A 10-year-old with cerebral palsy who travelled to the USA for pioneering surgery in the hope of one day being able to walk unaided has taken his first independent steps.
Riccardo Dotolo, from Borras Park, Wrexham, was diagnosed with diplegic cerebral palsy as a baby.
The surgery he needed to give him a shot at a better life – the micro-neurosurgery Selective Dorsal Rhizotomy (SDR) – is not currently funded by the NHS in Wales, despite having been commissioned for some children in England.
That meant a trip to the USA for the life-changing surgery at St Louis Children’s Hospital in Missouri, costing about £60,000 including pre and post-operation therapy.
Brave Riccardo underwent the first operation on April 3 and had two more surgeries on April 15 before returning home at the beginning of May.
Proud mum Franca told how she and her son are “thrilled” with the results.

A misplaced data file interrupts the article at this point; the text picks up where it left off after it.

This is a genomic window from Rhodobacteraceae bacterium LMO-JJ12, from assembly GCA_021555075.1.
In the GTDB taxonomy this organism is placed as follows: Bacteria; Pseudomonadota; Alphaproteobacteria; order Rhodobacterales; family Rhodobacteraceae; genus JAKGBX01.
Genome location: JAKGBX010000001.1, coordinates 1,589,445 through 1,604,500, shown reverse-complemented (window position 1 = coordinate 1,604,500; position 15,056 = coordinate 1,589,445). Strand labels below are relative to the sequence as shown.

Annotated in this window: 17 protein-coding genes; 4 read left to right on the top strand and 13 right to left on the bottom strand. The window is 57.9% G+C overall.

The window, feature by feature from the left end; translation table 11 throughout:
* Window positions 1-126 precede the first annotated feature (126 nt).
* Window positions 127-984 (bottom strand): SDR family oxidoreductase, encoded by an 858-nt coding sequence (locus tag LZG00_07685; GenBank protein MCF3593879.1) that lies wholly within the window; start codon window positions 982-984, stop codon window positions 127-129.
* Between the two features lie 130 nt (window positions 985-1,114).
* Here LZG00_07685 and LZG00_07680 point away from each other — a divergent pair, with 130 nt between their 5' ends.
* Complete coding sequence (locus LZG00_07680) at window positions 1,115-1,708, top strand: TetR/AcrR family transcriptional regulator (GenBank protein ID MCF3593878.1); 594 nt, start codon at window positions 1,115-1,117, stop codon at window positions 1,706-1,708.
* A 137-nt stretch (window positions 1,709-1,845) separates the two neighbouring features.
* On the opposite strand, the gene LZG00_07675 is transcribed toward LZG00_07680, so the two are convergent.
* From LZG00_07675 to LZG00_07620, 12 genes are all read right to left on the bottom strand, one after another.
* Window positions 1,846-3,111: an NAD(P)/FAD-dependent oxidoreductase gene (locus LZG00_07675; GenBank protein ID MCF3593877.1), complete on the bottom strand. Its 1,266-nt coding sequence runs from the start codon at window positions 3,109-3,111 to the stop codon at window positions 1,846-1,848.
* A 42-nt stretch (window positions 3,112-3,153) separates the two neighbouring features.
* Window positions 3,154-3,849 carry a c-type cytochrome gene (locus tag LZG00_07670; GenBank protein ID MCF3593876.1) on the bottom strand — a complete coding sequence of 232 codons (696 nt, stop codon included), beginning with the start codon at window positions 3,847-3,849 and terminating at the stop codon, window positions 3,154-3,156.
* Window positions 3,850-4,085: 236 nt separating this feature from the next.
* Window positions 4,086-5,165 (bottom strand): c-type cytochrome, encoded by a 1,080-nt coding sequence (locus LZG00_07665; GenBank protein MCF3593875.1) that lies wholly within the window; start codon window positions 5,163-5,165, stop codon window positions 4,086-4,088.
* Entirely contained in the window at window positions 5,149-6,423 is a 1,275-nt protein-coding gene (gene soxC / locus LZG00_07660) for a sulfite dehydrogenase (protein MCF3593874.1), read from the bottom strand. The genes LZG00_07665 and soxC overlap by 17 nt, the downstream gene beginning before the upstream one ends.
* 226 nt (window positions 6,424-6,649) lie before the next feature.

She said: “People say it is amazing because they saw what he was like before the surgery. He stands up tall now because his posture has improved so much.
“The first thing he tells people is ‘I took two independent steps’ because he is so proud.
“His confidence has shot up as well. Six weeks after the surgery he was walking with crutches.”
Riccardo undergoes an intensive therapy regime several days a week, as well as travelling to Cardiff for specialist sessions costing £800 for 10 hours.
Mrs Dotolo added: “The cost doesn’t bother us because we know it is helping our son have a better life.”
Welsh health bosses have argued there is a “lack of clinical evidence” about the effectiveness of the treatment which Riccardo wants, which involves identifying and cutting the spinal nerves causing stiffness and pain in cerebral palsy sufferers
Last year, a 2,000-signature petition was delivered to the steps of the Welsh Government in Cardiff Bay by the ‘Support for SDR Wales’ campaign group, calling on ministers to introduce the pioneering procedure in Wales’ hospitals.
In July, the NHS announced 120 SDR operations would be carried out in England every year in a pilot scheme.
But there are still no plans to make the treatment available on the NHS in Wales